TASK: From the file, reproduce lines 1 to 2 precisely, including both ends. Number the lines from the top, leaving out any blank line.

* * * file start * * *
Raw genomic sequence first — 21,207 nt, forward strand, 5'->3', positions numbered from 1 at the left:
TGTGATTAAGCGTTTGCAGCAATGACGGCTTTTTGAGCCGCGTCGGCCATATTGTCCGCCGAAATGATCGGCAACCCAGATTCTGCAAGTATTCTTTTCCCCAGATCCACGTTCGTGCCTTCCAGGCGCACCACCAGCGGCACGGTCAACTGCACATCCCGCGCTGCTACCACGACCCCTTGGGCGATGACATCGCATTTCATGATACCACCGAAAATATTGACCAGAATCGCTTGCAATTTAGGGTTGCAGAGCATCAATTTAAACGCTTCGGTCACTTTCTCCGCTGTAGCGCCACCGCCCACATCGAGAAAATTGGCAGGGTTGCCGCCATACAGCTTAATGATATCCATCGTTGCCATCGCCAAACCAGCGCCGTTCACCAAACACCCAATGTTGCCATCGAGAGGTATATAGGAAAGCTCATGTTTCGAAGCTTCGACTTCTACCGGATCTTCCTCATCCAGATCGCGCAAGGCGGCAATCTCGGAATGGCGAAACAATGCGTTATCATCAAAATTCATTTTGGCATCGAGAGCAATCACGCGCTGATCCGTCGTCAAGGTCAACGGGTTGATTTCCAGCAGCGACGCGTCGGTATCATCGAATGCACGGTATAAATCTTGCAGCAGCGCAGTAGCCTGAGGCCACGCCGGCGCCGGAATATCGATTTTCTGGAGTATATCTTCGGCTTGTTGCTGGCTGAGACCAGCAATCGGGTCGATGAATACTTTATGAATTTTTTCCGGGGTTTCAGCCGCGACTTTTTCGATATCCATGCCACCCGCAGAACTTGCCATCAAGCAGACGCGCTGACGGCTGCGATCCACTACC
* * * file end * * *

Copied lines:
Raw genomic sequence first — 21,207 nt, forward strand, 5'->3', positions numbered from 1 at the left:
TGTGATTAAGCGTTTGCAGCAATGACGGCTTTTTGAGCCGCGTCGGCCATATTGTCCGCCGAAATGATCGGCAACCCAGATTCTGCAAGTATTCTTTTCCCCAGATCCACGTTCGTGCCTTCCAGGCGCACCACCAGCGGCACGGTCAACTGCACATCCCGCGCTGCTACCACGACCCCTTGGGCGATGACATCGCATTTCATGATACCACCGAAAATATTGACCAGAATCGCTTGCAATTTAGGGTTGCAGAGCATCAATTTAAACGCTTCGGTCACTTTCTCCGCTGTAGCGCCACCGCCCACATCGAGAAAATTGGCAGGGTTGCCGCCATACAGCTTAATGATATCCATCGTTGCCATCGCCAAACCAGCGCCGTTCACCAAACACCCAATGTTGCCATCGAGAGGTATATAGGAAAGCTCATGTTTCGAAGCTTCGACTTCTACCGGATCTTCCTCATCCAGATCGCGCAAGGCGGCAATCTCGGAATGGCGAAACAATGCGTTATCATCAAAATTCATTTTGGCATCGAGAGCAATCACGCGCTGATCCGTCGTCAAGGTCAACGGGTTGATTTCCAGCAGCGACGCGTCGGTATCATCGAATGCACGGTATAAATCTTGCAGCAGCGCAGTAGCCTGAGGCCACGCCGGCGCCGGAATATCGATTTTCTGGAGTATATCTTCGGCTTGTTGCTGGCTGAGACCAGCAATCGGGTCGATGAATACTTTATGAATTTTTTCCGGGGTTTCAGCCGCGACTTTTTCGATATCCATGCCACCCGCAGAACTTGCCATCAAGCAGACGCGCTGACGGCTGCGATCCACTACC